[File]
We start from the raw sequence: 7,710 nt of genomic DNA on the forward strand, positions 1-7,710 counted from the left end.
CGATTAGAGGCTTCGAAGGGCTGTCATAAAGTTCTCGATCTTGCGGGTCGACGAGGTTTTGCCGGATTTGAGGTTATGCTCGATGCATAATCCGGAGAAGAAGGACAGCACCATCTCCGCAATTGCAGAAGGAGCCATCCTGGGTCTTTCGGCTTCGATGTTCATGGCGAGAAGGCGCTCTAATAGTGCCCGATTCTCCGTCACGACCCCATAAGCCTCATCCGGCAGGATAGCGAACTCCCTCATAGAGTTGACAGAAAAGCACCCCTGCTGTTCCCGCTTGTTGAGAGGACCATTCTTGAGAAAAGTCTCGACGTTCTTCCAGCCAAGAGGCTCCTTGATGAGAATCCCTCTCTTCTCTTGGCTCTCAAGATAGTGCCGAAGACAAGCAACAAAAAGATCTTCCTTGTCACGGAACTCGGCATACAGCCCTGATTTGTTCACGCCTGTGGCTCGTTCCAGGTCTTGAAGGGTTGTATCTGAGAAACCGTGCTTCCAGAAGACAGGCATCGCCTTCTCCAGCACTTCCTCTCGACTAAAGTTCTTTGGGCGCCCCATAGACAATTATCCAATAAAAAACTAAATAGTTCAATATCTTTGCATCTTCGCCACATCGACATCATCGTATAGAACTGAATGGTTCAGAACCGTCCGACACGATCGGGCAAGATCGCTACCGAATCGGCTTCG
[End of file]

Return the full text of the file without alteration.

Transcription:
We start from the raw sequence: 7,710 nt of genomic DNA on the forward strand, positions 1-7,710 counted from the left end.
CGATTAGAGGCTTCGAAGGGCTGTCATAAAGTTCTCGATCTTGCGGGTCGACGAGGTTTTGCCGGATTTGAGGTTATGCTCGATGCATAATCCGGAGAAGAAGGACAGCACCATCTCCGCAATTGCAGAAGGAGCCATCCTGGGTCTTTCGGCTTCGATGTTCATGGCGAGAAGGCGCTCTAATAGTGCCCGATTCTCCGTCACGACCCCATAAGCCTCATCCGGCAGGATAGCGAACTCCCTCATAGAGTTGACAGAAAAGCACCCCTGCTGTTCCCGCTTGTTGAGAGGACCATTCTTGAGAAAAGTCTCGACGTTCTTCCAGCCAAGAGGCTCCTTGATGAGAATCCCTCTCTTCTCTTGGCTCTCAAGATAGTGCCGAAGACAAGCAACAAAAAGATCTTCCTTGTCACGGAACTCGGCATACAGCCCTGATTTGTTCACGCCTGTGGCTCGTTCCAGGTCTTGAAGGGTTGTATCTGAGAAACCGTGCTTCCAGAAGACAGGCATCGCCTTCTCCAGCACTTCCTCTCGACTAAAGTTCTTTGGGCGCCCCATAGACAATTATCCAATAAAAAACTAAATAGTTCAATATCTTTGCATCTTCGCCACATCGACATCATCGTATAGAACTGAATGGTTCAGAACCGTCCGACACGATCGGGCAAGATCGCTACCGAATCGGCTTCG